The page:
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Wood chips and methane power greener data centres

Cliff Saran

Cliff Saran

cliff.saran@rbi.co.uk

Innovative IT departments are turning to environmentally friendly technology such as wood chips and methane to power data centres.

BMW is two years into a three-year green IT programme which has so far helped it halve its data centre electricity costs. "We take into account any renewable energy resources we can use in our datacentres." said Bennie Vorster, vice-president of the BMW group.

In Munich, BMW is taking ground water from the city council to cool the datacentre. BMW pumps the warmed water back into the mains water system, heating up the mains water coming out of household taps in winter. In South Carolina, BMW is using gas from a waste dump to generate electricity to power its datacentre

Like many companies, BMW is using shared services datacentres rather than having each region running its own datacentre servers, to cut energy consumption.

Other companies are encouraging programmers to write more efficient software. This means less computational power, and fewer server resources which leads to lower electricity consumption.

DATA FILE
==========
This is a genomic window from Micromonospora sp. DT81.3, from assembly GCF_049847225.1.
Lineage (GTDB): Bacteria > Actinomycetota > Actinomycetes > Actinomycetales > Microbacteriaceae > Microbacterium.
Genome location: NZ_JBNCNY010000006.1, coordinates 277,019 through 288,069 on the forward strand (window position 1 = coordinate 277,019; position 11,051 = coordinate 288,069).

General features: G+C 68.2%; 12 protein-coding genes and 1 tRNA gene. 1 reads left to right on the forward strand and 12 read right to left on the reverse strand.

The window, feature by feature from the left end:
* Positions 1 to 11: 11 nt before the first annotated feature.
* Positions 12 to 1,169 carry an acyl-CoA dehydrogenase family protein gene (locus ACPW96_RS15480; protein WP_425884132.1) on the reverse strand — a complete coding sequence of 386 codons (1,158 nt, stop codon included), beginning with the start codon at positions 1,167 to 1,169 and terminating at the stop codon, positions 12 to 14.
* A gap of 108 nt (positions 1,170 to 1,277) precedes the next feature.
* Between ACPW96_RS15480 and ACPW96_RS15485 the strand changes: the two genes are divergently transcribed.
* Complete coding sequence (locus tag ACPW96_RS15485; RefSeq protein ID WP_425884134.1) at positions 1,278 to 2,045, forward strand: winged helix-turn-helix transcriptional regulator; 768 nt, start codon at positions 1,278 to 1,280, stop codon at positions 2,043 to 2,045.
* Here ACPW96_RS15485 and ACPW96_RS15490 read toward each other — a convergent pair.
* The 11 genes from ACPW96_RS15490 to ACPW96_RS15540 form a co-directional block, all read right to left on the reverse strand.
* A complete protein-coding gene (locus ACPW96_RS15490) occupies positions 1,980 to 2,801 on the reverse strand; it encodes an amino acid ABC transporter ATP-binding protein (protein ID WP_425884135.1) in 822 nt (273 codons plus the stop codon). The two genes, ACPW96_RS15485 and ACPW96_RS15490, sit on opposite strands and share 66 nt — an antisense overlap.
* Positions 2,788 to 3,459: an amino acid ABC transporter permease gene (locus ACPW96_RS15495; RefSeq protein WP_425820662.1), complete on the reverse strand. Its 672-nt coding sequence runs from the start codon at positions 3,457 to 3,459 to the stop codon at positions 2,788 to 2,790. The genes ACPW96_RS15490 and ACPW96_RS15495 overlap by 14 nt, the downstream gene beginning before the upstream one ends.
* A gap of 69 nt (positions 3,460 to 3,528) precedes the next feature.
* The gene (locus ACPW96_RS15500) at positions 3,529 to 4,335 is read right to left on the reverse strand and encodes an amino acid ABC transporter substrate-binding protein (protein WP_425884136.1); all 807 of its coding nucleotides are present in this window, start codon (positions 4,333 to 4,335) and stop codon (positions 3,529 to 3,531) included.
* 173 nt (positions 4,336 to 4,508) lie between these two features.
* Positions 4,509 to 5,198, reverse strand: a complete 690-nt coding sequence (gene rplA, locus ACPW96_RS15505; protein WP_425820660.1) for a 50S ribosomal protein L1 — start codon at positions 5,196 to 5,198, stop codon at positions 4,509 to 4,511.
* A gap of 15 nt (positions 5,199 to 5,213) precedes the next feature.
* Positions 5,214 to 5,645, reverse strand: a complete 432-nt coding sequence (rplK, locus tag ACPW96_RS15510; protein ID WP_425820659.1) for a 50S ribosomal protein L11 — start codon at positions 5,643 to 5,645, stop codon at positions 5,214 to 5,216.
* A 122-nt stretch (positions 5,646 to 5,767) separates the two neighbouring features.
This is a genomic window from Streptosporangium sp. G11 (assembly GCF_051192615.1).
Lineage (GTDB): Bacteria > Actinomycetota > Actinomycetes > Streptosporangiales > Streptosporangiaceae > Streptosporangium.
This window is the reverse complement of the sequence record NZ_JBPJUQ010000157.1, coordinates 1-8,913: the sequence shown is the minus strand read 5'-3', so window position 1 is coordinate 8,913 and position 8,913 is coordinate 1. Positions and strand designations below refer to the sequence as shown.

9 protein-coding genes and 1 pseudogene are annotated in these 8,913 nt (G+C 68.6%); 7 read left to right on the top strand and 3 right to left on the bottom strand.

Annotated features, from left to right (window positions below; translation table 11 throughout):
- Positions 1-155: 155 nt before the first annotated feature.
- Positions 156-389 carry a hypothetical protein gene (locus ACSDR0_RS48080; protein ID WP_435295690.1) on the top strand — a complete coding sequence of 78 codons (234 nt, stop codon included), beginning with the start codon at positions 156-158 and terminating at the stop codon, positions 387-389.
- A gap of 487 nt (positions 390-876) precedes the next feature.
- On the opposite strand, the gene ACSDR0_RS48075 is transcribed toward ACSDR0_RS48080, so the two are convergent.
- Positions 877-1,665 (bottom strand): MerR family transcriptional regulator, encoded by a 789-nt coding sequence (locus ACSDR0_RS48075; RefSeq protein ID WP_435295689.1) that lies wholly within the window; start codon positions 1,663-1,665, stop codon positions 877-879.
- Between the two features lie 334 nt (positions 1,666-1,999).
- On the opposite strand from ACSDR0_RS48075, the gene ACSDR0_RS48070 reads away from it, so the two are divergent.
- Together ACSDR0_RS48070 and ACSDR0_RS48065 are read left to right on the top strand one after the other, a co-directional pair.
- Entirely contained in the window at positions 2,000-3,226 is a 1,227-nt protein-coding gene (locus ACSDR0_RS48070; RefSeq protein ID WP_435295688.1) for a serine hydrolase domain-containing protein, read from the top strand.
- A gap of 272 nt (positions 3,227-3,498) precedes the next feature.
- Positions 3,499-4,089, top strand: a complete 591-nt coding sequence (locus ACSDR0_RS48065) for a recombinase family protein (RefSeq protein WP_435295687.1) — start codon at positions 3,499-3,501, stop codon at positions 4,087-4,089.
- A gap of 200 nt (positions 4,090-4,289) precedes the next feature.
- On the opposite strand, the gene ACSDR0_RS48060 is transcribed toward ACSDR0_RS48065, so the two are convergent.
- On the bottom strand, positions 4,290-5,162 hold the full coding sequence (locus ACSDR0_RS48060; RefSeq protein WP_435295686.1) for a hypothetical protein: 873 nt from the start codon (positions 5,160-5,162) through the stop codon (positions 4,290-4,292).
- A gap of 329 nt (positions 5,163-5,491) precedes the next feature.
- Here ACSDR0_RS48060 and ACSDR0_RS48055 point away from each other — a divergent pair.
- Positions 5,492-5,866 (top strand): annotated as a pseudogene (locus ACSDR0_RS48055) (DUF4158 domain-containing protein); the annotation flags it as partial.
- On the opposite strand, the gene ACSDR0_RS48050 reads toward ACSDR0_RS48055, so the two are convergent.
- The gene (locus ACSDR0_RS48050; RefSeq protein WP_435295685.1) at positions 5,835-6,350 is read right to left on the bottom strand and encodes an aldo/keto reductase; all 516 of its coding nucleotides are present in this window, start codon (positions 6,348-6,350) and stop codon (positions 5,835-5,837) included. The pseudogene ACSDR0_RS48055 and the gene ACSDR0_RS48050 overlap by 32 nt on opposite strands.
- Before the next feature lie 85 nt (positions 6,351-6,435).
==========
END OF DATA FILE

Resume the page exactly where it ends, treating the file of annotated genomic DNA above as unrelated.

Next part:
In another innovative move, the IT department at investment bank Lehman Brothers has decided to charge business departments based on the power consumption of the applications they use.

"We cannot have a model of IT for infinite power consumption, said Michael Fahy, head of IT infrastructure Europe at Lehman Brothers, based in Canary Wharf, London.

The bank previously charged back applications based on the amount of datacentre floor space required to run them. "We have moved to a model where applications are charged based on the net power consumption of the storage and servers they require." he said.

Rackspace Hosting, a provider of IT hosting services, has built a green data centre in Slough, Berkshire,

The data centre will draw power from a combined heat and power plant located on the same trading estate, which burns wood chips, waste paper and fibre fuel to generate electricity, hot water and steam.The plant, run by Scottish and Southern Energy, is the UK's largest dedicated bio-mass energy plant.

Rackspace has begun installing servers in the data centre, which is due to go live in June

Dale Vile, managing director at analyst group Freeform Dynamics, said, "Lehman Brothers' chargeback mechanism looks like a very original approach." he said. "The more you can make sustainability partof the day-to-day processes of the business, the better."

"However, power is not the only cost and charging needs to take into account staff and the type of architecture, such as PC servers and mainframes," he said.

BMW makes green savings

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